Last Girl Gone: A Laura Chambers Mystery

Image of Last Girl Gone: A Laura Chambers Mystery
Author(s): 
Release Date: 
June 12, 2018
Publisher/Imprint: 
Crooked Lane Books
Pages: 
320
Reviewed by: 

After committing a faux pas that cost her her job as a reporter for the Boston Globe, Laura Chambers is back in her hometown of Hillsborough, North Carolina. She fled many years ago, swearing never to return and is now working for The Hillsborough Gazette, the town paper, where her assignments are mundane.

Craving a front-page byline, Laura fights to win the story of two local girls gone missing. She hopes to prove to her boss and her contentious colleague she is the right person for this feature. Olive Hanson's body is discovered in a soybean field, but the other child, Teresa Mitchem, still needs to be found.

Laura knows she's the best journalist for this assignment, which could put her back on top. She meets with FBI Agent Timinski to compare notes, though she must keep his information off the record. Laura also picks the brain of her therapist, Dr. Jasmine DeVane, looking to get insight into a criminal's mind. DeVane is hesitant to talk with Laura because she is a patient, yet Laura promises not to disclose her source.

Back in 1988, ten-year-old Patty Finch ran away and was never found. Soon after, Susan Gilroy and two other girls disappeared. Receiving a tip about these old cases, Laura talks with now-retired Orange County Deputy Donald Rodgers, the head investigator back then. Going through his files and old newspaper archives, Laura gasps over the old headlines upon seeing the photo of Susan Gilroy who shares an uncanny resemblance to Olive Hanson:

"Gilroy Girl Search Continues:"

"The [front page] picture was Olive Hanson rendered in black and white.

Laura double-checked the caption, confirming that this was indeed Susan Gilroy. Looking at the photograph was like looking at a ghost. Corn-silk blond hair. A narrow face ending in a weak chin. Sad eyes. A face that had seen violence and come to accept it, one that expected every adult was two seconds away from lashing out with a slap or a kick. The face of a little girl who had decided to pursue a strategy of blending into the background, hoping never to be noticed. A child who excelled at remaining invisible."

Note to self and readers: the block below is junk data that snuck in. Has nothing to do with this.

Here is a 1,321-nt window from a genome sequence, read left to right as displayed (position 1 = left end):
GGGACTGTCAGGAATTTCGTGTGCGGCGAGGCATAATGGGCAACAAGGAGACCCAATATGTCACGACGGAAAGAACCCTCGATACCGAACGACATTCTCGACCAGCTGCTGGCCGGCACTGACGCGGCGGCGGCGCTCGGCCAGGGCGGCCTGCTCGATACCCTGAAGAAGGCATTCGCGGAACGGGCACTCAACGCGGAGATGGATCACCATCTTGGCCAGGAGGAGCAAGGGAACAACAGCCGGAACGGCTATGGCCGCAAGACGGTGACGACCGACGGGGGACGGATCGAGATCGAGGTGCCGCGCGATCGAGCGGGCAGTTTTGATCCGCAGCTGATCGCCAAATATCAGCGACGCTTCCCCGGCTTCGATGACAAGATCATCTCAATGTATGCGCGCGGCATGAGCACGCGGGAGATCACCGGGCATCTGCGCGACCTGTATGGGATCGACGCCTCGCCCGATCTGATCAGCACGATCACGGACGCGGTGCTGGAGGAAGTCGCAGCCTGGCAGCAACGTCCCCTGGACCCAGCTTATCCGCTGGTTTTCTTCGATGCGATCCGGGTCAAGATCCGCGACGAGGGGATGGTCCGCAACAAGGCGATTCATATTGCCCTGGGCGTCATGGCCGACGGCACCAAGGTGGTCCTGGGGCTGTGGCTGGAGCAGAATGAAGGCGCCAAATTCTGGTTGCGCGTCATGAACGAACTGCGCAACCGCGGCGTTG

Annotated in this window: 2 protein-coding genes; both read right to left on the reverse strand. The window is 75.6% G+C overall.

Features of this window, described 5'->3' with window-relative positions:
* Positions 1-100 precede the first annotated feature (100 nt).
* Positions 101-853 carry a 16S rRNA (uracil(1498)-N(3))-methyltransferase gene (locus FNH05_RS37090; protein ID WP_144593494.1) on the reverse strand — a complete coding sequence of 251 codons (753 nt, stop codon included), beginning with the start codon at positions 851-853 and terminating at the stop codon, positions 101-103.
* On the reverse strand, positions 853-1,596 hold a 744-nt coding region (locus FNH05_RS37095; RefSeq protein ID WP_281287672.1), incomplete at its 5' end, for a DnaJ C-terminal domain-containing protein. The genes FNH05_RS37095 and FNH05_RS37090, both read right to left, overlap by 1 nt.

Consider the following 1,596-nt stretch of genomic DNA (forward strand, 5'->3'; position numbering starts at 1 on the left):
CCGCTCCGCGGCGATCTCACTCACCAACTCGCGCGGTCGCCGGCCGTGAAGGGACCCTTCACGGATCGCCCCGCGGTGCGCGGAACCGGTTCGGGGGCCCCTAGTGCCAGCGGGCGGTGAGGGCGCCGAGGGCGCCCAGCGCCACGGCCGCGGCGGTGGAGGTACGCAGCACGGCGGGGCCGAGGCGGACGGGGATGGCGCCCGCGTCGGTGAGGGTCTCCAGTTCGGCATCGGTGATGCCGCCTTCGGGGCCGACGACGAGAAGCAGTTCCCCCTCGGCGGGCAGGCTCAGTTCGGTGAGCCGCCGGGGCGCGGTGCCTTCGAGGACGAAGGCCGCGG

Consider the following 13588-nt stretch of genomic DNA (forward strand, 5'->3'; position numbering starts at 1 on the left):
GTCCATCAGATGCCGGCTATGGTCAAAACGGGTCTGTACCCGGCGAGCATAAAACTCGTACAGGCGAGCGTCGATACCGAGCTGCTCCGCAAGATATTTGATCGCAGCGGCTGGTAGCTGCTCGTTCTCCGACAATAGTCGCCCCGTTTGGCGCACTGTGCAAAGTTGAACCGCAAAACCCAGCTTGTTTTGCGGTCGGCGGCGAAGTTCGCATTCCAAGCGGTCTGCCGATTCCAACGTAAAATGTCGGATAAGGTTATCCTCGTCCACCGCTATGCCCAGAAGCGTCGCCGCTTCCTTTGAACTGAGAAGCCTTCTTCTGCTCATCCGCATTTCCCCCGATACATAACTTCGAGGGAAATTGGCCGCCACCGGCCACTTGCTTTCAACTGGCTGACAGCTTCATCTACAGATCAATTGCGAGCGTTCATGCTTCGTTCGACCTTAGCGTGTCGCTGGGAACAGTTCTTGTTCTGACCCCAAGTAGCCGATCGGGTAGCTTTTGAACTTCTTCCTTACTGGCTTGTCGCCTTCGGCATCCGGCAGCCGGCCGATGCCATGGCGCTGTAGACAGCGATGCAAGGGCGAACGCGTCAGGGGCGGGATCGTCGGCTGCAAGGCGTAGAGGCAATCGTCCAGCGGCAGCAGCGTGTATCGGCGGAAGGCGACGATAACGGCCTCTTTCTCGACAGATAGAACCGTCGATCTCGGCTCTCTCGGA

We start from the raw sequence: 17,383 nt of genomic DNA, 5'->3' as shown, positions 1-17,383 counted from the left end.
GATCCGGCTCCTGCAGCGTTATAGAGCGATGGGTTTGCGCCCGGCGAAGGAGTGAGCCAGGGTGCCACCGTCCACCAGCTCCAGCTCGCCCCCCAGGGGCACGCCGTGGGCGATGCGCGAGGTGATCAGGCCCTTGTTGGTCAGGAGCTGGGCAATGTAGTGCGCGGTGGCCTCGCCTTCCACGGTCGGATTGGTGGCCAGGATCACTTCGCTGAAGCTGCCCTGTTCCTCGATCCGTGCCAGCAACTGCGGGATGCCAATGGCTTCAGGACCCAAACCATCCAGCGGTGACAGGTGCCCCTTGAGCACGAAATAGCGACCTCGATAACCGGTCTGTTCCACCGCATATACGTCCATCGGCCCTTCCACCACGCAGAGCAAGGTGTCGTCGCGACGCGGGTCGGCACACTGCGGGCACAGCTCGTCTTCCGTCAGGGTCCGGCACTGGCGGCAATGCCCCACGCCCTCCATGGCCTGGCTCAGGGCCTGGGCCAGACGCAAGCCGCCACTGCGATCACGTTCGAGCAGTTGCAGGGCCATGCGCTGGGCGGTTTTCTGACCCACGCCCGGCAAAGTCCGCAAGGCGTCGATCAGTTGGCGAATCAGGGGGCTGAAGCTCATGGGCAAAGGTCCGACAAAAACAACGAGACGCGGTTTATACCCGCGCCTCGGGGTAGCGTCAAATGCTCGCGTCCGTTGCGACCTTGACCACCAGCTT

Could this past event somehow be linked to the present? Has the perpetrator, then known as "The Kid," laid in wait for so long or is this a copycat scenario?

More horror plagues Laura when her lover, Officer Frank Stuart, heads to an abandoned cabin in the mountains on a lead. She follows and nearly misses being shot, though Frank is brutally murdered. At a therapy session, Dr. DeVane urges her to talk about her encounter, but she refuses. Her thoughts are:

"Some hot part of Laura's brain went cold. It had been happening more and more lately, like flipping a safety switch. The terror and fear and anger and shame would swell in her chest and just when there should have been a climax, an explosion, her insides would turn to ice. She felt like a robot, but that didn't bother her. Anything to be free of herself."

Soon known as the town pariah, Laura is obsessed with locating the last little girl. She finds herself in a perilous situation and all hell breaks loose. This diabolical debut thriller offers more twists than winding country road and is sure to keep the reader on tenterhooks. Past secrets and evil are unlocked bringing home a chilling and unexpected conclusion. J. G. Hetherton is an author to watch.